HDL is known as the ‘good’ cholesterol because it gets rid of excessive LDL from the arteries and transports them to the liver where they can be broken down. Too much of bad cholesterol in the body can lead to clogged arteries that may result in stroke or a heart attack. Now that you know that too much LDL cholesterol is bad for you, you need to keep it under control while raising the good cholesterol (HDL) levels.
In order to do that, you need to make certain modifications in your lifestyle.
Some of them can be:
- Eat foods that are good for the heart: Avoid eating saturated fats and trans-fats as they raise LDL levels in the body. Instead, choose foods that are rich in the heart healthy monounsaturated fats such as almonds and olive oil. Also, include foods that are rich in Omega-3 fatty acids such as fish oil; these fatty acids increase HDL levels in the blood.
- Exercise regularly: Exercise not only helps you to lose calories but also increases the good cholesterol levels in the body. Aim for 20-30 minutes of cardiovascular exercises in the form of brisk walking, running or cycling to keep your heart muscles healthy.
- Stop smoking: Smoking can cause the blood vessels to narrow down, thus increasing blood pressure, owing to the constriction of the blood vessels. Quit smoking right away and your ticker will thank you for it. Remember to limit alcohol consumption as well.
- Maintain optimal weight levels: It’s time to get rid of all the excess fat from the body, especially the visceral fat (abdominal fat). Obesity increases the risk of heart diseases and also has a negative effect on the cholesterol levels. In case you have a concern or query you can always consult an expert & get answers to your questions!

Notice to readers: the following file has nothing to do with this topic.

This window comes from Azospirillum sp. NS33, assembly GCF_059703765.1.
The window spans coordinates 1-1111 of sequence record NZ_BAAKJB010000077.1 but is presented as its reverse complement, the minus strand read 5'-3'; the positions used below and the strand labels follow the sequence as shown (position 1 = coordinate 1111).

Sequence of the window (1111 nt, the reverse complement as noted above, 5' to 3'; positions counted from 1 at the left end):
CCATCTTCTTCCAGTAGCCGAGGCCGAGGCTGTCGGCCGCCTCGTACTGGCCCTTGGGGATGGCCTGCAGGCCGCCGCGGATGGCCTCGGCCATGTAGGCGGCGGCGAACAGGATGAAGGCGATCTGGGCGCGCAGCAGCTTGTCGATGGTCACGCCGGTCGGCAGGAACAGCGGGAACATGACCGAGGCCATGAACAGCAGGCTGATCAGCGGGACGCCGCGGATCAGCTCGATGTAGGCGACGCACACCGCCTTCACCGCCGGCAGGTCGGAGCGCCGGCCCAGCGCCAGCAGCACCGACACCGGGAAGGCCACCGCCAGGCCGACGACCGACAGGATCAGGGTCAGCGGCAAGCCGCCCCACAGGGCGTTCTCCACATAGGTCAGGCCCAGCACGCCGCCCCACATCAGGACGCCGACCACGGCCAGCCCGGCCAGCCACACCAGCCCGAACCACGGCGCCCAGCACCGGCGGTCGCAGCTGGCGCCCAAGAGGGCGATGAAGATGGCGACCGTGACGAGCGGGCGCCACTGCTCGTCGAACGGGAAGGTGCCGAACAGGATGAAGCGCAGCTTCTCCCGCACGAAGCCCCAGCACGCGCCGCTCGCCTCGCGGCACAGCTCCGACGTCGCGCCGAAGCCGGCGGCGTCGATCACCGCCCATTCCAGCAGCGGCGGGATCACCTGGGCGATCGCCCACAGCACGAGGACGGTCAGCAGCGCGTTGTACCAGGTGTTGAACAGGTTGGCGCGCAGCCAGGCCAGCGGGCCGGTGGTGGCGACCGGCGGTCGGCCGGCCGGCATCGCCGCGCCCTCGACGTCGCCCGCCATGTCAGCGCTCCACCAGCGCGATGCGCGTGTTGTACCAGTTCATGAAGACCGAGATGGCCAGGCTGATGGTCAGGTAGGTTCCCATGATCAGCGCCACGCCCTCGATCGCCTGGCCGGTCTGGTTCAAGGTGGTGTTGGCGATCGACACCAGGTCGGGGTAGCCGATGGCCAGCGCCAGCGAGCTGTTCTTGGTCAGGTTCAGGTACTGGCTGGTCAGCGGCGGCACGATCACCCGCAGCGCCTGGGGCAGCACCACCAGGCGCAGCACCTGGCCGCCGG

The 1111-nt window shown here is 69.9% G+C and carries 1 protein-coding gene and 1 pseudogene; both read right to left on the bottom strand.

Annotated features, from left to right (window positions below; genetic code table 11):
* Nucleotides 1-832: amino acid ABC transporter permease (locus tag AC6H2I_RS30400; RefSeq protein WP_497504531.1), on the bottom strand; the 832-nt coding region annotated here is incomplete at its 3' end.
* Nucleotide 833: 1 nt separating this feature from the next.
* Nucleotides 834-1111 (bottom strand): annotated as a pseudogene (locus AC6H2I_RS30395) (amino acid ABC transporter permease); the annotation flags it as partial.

It is natural to consider whether your heart is beating right and your blood pressure is normal. Also, many tend to think that the blood pressure and heart rate are related to each other. Admit it or not, you must have heard a lot about your heart rate and blood pressure, some of which are outright false. This is the time to debunk them and know what actually the reality is.
Myth #1: Having an erratic heart rate indicates that you will have a heart attack soon.
When the heart beats at an abnormal rate, it means you have a condition called palpitation. It may give you feeling as if you have skipped a beat or your heart is racing up. You may also experience a brief flutter or pounding feeling in the chest. The good news is that these sensations are not life-threatening and are generally caused by caffeine, alcohol, medication, stress or exercise.
Myth#2: When the pulse rate is fast, it means you are overstressed
Stress is a condition which may raise the pulse rate. But your heart rate can rise when you feel excited or feel anxious or exercise hard. Even high temperature and high humidity can raise your pulse.
Myth #3: Normal heart rate denotes normal blood pressure
At times, blood pressure and heart rate go hand in hand. For instance, when you feel angry or scared or exercise hard, both of them can go up. But you should note here that they are not always linked. Even if the heart rate is normal, your blood pressure may not be so. It could be too high or too low, but you wouldn’t be able to understand it.
Myth #4: Blood pressure and heart rate are same things
It is important to understand the difference between pulse rate and heart rate. Blood pressure is the term denoting the force of blood moving through the blood vessel. On the other hand, heart rate is the number of times the heart beats in a minute. They are two absolutely separate indicators of health. This means if you have high blood pressure or hypertension, there is no substitute for measuring blood pressure.
Myth #5: Heart rate and blood pressure rise and fall at the same rate